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Hawaii: Life in a Plantation Society

Hawaii was the first U.S. possession to become a major destination for immigrants from Japan, and it was profoundly transformed by the Japanese presence.

In the 1880s, Hawaii was still decades away from becoming a state, and would not officially become a U.S. territory until 1900. However, much of its economy and the daily life of its residents were controlled by powerful U.S.-based businesses, many of them large fruit and sugar plantations. Unlike in the mainland U.S., in Hawaii business owners actively recruited Japanese immigrants, often sending agents to Japan to sign long-term contracts with young men who'd never before laid eyes on a stalk of sugar cane. The influx of Japanese workers, along with the Chinese, Filipino, Korean, Portuguese, and African American laborers that the plantation owners recruited, permanently changed the face of Hawaii. In 1853, indigenous Hawaiians made up 97% of the islands' population. By 1923, their numbers had dwindled to 16%, and the largest percentage of Hawaii's population was Japanese.

Plantation-era Hawaii was a society unlike any that could be found in the United States, and the Japanese immigrant experience there was unique. The islands were governed as an oligarchy, not a democracy, and the Japanese immigrants struggled to make lives for themselves in a land controlled almost exclusively by large commercial interests. Most Japanese immigrants were put to work chopping and weeding sugar cane on vast plantations, many of which were far larger than any single village in Japan. The workday was long, the labor exhausting, and, both on the job and off, the workers' lives were strictly controlled by the plantation owners. Each planter had a private army of European American overseers to enforce company rules, and they imposed harsh fines, or even whippings, for such offenses as talking, smoking, or pausing to stretch in the fields. Workers shopped at company stores and lived in company housing, much of which was meager and unsanitary. Until 1900, plantation workers were legally bound by 3- to 5-year contracts, and "deserters" could be jailed. For many Japanese immigrants, most of whom had worked their own family farms back home, the relentless toil and impersonal scale of industrial agriculture was unbearable, and thousands fled to the mainland before their contracts were up.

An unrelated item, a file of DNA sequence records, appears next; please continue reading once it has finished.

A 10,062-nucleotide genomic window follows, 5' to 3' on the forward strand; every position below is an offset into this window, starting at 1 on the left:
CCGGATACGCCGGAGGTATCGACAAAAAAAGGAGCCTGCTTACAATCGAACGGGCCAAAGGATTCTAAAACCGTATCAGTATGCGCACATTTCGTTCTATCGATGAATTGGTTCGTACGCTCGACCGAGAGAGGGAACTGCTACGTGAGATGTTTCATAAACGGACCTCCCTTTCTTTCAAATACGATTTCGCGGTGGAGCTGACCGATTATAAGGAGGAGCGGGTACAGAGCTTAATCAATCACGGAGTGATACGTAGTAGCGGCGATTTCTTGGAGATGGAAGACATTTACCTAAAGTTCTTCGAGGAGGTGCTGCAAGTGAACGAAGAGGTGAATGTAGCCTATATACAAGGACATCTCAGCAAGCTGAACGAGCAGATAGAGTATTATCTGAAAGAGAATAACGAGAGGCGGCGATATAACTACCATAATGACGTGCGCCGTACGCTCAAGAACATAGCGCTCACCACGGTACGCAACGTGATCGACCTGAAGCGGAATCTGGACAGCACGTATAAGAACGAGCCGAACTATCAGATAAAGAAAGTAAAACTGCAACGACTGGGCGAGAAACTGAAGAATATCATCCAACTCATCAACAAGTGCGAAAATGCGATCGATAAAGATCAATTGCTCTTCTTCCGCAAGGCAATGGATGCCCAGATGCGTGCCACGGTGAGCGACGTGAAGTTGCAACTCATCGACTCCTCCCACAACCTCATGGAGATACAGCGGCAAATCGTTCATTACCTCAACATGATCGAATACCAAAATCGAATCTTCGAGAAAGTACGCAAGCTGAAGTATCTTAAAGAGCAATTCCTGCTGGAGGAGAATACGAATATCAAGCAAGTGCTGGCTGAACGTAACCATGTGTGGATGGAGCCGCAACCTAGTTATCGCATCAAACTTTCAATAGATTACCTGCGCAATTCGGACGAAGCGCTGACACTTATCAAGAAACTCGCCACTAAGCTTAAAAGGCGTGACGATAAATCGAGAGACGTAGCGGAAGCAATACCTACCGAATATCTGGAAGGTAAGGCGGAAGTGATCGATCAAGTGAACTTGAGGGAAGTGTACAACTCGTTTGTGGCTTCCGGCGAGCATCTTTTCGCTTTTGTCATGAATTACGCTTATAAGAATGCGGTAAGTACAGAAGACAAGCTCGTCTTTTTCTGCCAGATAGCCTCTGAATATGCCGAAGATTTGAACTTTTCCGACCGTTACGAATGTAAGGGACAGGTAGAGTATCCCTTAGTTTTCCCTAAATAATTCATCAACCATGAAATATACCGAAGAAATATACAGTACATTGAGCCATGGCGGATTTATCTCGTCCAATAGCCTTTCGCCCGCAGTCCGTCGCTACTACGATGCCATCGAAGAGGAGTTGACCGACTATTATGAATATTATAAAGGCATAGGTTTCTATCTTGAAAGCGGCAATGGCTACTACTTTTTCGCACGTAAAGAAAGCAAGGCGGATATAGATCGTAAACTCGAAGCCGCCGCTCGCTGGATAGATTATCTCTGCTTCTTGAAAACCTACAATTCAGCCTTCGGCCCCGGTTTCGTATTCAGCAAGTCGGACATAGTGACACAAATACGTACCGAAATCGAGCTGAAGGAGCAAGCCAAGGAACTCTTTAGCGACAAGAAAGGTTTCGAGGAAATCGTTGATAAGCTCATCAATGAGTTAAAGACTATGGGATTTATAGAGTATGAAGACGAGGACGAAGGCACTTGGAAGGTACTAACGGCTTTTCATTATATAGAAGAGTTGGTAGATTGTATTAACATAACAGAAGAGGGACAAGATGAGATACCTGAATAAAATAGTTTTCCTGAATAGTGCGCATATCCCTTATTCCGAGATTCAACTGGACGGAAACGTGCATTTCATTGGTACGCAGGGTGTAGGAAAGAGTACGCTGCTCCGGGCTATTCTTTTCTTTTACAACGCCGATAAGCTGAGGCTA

Plantation life was also rigidly stratified by national origin, with Japanese, Chinese, and Filipino laborers paid at different rates for the same work, while all positions of authority were reserved for European Americans. Plantation owners often pitted one nationality against the other in labor disputes, and riots broke out between Japanese and Chinese workers. As Japanese sugar workers became more established in the plantation system, however, they responded to management abuse by taking concerted action, and organized major strikes in 1900, 1906, and 1909, as well as many smaller actions. In 1920, Japanese organizers joined with Filipino, Chinese, Spanish, and Portuguese laborers, and afterwards formed the Hawaii Laborers' Association, the islands' first multiethnic labor union, and a harbinger of interethnic solidarity to come.

Although Hawaii's plantation system provided a hard life for immigrant workers, at the same time the islands were the site of unprecedented cultural autonomy for Japanese immigrants. In Hawaii, Japanese immigrants were members of a majority ethnic group, and held a substantial, if often subordinate, position in the workforce. Though they had to struggle against European American owners for wages and a decent way of life, Japanese Hawaiians did not have to face the sense of isolation and fear of racial attacks that many Japanese immigrants to the West Coast did. They confidently transplanted their traditions to their new home. Buddhist temples sprung up on every plantation, many of which also had their own resident Buddhist priest. The midsummer holiday of obon, the festival of the souls, was celebrated throughout the plantation system, and, starting in the 1880s, all work stopped on November 3 as Japanese workers cheered the birthday of Japan's emperor.

By the 1930s, Japanese immigrants, their children, and grandchildren had set down deep roots in Hawaii, and inhabited communities that were much older and more firmly established than those of their compatriots on the mainland. Despite the privations of plantation life and the injustices of a stratified social hierarchy, since the 1880s Japanese Hawaiians had lived in a multiethnic society in which they played a majority role. The newspapers, schools, stores, temples, churches, and baseball teams that they founded were the legacy of a community secure of its place in Hawaii, and they became a birthright that was handed down to the generations that followed.



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